There is a myth that is still promulgated these days in some military circles that suggests 88Ms are just truck drivers. Military leaders and soldiers realize, as we sit at an inflection point for our Army and look to transform ourselves effectively into the 21st century, that nothing could be further from the truth.
As we work to reduce our Army smartly, I suggest we keep things in perspective when it comes to 88Ms and what they mean to our Army. We must resist the temptation to view reducing our population of 88Ms as a quick win for troop reductions. The mind-set that we can grow battle-hardened, multiskilled, tech-sawy 88Ms overnight because all it takes is a license to drive a truck in our Army, is an old myth.
Gone are the days of convoys sustaining forces on a linear battlefield, following the "cat eyes" at black-out drive, driving on the Autobahn and 1-95, using green, black and white flags to mark the lead and rear vehicles, and using rotating amber warning lights. Today's 88M is expected to be a diplomat, intelligence gatherer, combat lifesaver, sensor on the battlefield, force multiplier, warrior, soldier and leader all at the same time. The fact is that driving a modern tactical wheeled vehicle (TWV) in today's operating environment can be like flying a C-1 7 considering all the technology and communications in the cab. In addition, judgment and split-second decision making are inherent parts of conducting a tactical convoy. Like our infantry brethren on patrol, convoys are, quite frankly, a movement to contact. Expectations are high for our 88Ms these days, and they conduct their missions outside the wire daily. Clearly, the way 88Ms perform their duties today and the expectations we place on them entail more than simply issuing them truck drivers' licenses.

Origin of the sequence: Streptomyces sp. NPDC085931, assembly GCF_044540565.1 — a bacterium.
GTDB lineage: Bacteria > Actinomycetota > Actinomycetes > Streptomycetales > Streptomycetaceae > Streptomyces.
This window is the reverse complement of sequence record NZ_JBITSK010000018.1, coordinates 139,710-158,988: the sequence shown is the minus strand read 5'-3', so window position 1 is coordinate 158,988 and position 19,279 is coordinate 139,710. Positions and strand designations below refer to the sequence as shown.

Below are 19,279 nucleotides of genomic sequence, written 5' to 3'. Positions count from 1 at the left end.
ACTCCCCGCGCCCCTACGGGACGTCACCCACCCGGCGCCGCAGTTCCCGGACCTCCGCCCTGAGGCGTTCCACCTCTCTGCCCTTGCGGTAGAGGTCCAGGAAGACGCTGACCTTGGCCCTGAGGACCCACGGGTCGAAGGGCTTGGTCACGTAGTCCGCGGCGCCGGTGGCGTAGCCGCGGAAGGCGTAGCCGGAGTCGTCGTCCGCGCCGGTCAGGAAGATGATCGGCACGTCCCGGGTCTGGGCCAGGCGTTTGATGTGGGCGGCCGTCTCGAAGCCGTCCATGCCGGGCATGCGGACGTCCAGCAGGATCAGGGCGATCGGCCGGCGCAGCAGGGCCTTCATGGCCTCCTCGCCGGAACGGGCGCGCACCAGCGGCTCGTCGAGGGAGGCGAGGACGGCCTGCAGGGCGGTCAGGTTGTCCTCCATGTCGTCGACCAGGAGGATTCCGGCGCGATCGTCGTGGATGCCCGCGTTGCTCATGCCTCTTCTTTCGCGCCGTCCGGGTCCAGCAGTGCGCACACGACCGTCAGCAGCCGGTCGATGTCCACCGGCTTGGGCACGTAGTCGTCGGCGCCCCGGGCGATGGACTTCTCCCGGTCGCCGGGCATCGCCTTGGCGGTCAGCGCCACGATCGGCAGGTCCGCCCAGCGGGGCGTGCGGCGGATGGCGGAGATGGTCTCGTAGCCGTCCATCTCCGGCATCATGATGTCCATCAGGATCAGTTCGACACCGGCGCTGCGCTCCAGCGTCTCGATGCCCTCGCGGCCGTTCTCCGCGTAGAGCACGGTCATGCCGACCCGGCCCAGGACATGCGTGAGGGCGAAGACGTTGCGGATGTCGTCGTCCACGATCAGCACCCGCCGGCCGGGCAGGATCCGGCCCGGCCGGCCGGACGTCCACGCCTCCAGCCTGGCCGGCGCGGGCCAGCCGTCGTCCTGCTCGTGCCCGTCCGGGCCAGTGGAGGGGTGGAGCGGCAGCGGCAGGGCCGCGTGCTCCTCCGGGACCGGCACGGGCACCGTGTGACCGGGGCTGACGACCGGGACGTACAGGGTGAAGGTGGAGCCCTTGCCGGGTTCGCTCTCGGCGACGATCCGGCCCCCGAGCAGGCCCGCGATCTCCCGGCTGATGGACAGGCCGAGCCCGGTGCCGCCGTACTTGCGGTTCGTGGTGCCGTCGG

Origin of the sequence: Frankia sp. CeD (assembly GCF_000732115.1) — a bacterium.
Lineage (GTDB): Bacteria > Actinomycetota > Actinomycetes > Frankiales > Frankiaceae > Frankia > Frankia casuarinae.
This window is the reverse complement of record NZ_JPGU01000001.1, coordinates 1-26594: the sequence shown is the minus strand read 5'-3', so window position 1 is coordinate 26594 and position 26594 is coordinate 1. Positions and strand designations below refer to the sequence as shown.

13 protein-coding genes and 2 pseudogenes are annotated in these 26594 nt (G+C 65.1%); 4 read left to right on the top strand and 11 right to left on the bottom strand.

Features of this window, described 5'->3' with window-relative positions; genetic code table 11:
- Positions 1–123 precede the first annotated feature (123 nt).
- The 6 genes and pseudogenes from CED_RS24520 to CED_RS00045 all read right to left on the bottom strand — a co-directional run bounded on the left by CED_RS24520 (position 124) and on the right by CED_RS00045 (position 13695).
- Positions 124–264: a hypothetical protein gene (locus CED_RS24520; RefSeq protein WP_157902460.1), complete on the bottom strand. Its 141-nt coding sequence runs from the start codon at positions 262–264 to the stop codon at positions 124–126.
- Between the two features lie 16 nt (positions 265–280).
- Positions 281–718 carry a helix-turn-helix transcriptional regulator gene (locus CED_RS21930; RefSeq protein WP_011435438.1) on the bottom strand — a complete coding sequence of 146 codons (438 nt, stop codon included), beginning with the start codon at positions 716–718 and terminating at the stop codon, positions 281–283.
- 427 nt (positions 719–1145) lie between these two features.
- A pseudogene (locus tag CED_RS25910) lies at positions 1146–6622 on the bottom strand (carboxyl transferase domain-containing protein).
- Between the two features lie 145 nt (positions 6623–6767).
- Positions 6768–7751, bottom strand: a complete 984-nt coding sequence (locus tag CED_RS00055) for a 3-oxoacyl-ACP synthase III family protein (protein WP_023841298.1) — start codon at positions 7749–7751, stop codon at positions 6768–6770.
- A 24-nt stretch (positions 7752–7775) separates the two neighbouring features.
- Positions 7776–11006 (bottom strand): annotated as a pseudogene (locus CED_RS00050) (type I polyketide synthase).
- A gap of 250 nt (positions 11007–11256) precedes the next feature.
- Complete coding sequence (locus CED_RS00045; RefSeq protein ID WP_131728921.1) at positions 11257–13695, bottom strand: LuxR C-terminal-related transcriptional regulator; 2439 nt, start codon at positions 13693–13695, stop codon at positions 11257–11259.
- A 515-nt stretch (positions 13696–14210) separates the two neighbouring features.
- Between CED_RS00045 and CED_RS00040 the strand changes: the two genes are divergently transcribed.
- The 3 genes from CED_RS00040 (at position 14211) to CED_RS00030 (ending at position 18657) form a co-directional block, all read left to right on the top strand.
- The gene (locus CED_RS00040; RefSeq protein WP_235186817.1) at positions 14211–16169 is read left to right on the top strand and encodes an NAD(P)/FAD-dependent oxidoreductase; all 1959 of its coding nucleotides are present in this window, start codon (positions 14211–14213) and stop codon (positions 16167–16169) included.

As we continue to modernize our TWV fleet and envision the wheeled vehicle of the future, the need to grow and optimize our 88M military occupational specialty takes on even more importance. Think …